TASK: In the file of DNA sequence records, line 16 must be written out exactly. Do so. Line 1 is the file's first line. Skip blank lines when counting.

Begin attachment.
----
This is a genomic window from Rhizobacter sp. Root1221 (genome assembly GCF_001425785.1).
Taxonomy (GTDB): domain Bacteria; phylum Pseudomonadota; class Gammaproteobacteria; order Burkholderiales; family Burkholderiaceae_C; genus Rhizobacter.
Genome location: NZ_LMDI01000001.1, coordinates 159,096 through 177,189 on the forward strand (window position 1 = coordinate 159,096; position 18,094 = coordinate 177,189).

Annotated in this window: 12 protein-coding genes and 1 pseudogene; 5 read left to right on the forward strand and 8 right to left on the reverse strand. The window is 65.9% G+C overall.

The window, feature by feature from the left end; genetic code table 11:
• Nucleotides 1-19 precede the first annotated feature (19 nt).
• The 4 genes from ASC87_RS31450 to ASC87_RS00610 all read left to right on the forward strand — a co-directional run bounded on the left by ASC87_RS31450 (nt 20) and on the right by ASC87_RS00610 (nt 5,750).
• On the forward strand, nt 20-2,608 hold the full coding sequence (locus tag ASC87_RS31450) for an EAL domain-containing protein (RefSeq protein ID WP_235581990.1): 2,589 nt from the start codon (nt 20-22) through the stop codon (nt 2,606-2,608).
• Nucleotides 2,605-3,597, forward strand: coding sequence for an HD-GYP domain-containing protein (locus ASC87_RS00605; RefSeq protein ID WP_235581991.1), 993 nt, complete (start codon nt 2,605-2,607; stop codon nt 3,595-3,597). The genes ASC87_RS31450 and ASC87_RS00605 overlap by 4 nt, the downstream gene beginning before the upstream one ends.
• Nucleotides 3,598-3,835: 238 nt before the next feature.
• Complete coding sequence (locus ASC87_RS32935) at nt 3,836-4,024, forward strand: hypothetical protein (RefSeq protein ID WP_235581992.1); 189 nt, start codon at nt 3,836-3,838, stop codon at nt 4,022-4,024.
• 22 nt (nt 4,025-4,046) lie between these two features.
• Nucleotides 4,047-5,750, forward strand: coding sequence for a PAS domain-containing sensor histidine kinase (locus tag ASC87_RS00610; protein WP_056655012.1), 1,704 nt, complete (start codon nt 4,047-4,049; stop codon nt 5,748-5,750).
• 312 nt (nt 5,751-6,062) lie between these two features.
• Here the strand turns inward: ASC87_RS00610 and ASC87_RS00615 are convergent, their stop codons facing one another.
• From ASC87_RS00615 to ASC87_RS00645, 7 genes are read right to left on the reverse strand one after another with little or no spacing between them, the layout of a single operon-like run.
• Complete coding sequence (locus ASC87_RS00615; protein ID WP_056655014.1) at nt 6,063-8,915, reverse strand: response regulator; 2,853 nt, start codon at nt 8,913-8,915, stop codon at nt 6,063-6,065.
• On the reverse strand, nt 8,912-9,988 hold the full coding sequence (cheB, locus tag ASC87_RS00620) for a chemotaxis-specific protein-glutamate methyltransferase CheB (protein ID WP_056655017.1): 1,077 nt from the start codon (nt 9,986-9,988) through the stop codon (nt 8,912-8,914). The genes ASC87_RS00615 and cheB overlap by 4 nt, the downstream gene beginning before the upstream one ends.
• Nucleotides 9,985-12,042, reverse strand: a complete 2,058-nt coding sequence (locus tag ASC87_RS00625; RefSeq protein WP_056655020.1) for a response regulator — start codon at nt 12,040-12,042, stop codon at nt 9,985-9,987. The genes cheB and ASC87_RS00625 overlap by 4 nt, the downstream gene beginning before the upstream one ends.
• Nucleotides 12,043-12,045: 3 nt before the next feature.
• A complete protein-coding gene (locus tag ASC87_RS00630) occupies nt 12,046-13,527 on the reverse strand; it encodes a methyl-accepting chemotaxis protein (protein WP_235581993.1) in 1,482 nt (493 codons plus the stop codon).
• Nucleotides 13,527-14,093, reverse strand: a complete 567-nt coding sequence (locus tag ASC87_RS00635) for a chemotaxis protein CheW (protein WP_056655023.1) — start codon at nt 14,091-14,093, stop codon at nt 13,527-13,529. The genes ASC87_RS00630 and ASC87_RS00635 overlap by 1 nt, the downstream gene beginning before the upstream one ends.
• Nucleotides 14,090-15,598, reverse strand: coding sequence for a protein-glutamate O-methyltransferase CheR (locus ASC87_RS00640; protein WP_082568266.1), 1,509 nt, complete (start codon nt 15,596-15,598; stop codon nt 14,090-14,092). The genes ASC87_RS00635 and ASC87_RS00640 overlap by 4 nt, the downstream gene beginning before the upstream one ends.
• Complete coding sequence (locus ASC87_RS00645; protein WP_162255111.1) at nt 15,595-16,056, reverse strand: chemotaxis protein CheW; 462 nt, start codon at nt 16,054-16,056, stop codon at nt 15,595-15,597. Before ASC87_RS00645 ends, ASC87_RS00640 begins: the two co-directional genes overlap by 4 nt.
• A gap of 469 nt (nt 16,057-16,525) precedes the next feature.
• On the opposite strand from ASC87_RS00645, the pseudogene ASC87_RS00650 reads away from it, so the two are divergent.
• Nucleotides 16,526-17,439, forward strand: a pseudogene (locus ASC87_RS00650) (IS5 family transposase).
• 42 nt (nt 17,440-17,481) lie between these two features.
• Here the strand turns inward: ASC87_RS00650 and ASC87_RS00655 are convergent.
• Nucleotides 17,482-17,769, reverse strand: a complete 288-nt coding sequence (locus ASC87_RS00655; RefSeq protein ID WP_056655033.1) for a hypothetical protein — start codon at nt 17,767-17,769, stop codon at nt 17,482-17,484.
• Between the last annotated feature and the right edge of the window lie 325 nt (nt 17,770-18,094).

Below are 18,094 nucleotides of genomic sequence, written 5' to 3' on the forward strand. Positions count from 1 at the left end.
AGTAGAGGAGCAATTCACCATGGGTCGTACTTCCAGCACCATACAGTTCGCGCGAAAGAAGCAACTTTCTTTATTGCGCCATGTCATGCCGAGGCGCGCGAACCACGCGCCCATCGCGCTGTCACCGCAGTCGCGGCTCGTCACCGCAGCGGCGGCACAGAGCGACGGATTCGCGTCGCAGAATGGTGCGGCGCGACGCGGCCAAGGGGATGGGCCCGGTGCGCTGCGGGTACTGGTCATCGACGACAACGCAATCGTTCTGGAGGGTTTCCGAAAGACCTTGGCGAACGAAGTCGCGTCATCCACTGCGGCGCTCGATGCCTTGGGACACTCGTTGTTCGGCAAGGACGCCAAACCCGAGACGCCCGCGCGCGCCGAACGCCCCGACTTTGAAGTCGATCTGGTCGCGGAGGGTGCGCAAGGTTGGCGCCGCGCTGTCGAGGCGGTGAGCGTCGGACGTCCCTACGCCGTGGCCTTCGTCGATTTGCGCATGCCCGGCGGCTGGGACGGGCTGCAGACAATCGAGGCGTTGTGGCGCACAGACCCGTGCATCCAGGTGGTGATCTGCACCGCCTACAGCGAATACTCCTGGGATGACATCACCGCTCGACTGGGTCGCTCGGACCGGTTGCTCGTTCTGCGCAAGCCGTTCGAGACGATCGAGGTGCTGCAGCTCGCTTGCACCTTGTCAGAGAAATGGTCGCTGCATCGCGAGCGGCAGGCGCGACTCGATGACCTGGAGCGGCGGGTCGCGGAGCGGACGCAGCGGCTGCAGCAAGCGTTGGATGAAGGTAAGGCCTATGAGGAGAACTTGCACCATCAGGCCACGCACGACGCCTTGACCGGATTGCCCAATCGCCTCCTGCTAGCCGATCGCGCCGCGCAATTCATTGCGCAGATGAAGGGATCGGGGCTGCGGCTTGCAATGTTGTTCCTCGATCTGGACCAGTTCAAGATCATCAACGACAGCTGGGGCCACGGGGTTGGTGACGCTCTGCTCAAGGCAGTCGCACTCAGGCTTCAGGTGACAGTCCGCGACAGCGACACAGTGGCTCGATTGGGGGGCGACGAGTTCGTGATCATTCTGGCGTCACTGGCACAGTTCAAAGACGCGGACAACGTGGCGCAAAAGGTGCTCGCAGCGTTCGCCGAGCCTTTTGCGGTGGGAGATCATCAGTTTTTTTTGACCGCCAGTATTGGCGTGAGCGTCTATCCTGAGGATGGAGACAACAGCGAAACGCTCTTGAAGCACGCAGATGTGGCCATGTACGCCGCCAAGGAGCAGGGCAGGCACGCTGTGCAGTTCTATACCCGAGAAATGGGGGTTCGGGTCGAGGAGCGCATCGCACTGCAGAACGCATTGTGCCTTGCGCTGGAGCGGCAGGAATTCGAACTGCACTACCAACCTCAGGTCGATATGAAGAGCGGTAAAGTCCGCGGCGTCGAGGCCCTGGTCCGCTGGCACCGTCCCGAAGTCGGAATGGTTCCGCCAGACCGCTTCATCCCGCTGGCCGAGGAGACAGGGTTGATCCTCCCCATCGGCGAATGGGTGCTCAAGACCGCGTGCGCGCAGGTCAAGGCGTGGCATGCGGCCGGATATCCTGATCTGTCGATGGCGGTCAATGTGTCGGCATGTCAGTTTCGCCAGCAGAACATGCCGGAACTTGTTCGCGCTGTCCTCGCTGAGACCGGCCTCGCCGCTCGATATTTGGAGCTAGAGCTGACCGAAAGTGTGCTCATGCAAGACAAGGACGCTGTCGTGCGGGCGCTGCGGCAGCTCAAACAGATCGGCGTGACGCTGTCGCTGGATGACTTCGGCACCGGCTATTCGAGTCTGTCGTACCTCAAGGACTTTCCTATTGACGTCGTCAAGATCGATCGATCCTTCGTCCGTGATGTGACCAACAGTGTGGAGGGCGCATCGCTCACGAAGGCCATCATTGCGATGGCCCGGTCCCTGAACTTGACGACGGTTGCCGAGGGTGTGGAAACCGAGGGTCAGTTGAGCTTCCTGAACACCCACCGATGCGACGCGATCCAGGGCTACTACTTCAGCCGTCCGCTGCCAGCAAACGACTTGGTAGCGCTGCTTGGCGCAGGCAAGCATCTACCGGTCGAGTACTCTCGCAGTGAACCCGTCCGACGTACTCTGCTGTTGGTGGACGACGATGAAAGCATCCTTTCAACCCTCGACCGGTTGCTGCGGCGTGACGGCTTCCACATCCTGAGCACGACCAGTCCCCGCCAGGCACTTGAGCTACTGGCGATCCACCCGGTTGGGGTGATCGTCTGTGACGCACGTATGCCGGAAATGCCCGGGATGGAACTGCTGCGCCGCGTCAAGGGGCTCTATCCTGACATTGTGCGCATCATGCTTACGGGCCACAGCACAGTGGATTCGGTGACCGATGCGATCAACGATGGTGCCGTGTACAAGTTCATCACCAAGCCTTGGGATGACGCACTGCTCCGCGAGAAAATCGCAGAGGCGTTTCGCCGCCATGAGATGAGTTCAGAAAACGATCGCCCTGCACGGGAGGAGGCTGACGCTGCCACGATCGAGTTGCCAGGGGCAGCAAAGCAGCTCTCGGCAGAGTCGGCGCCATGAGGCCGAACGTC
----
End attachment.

• From ASC87_RS00615 to ASC87_RS00645, 7 genes are read right to left on the reverse strand one after another with little or no spacing between them, the layout of a single operon-like run.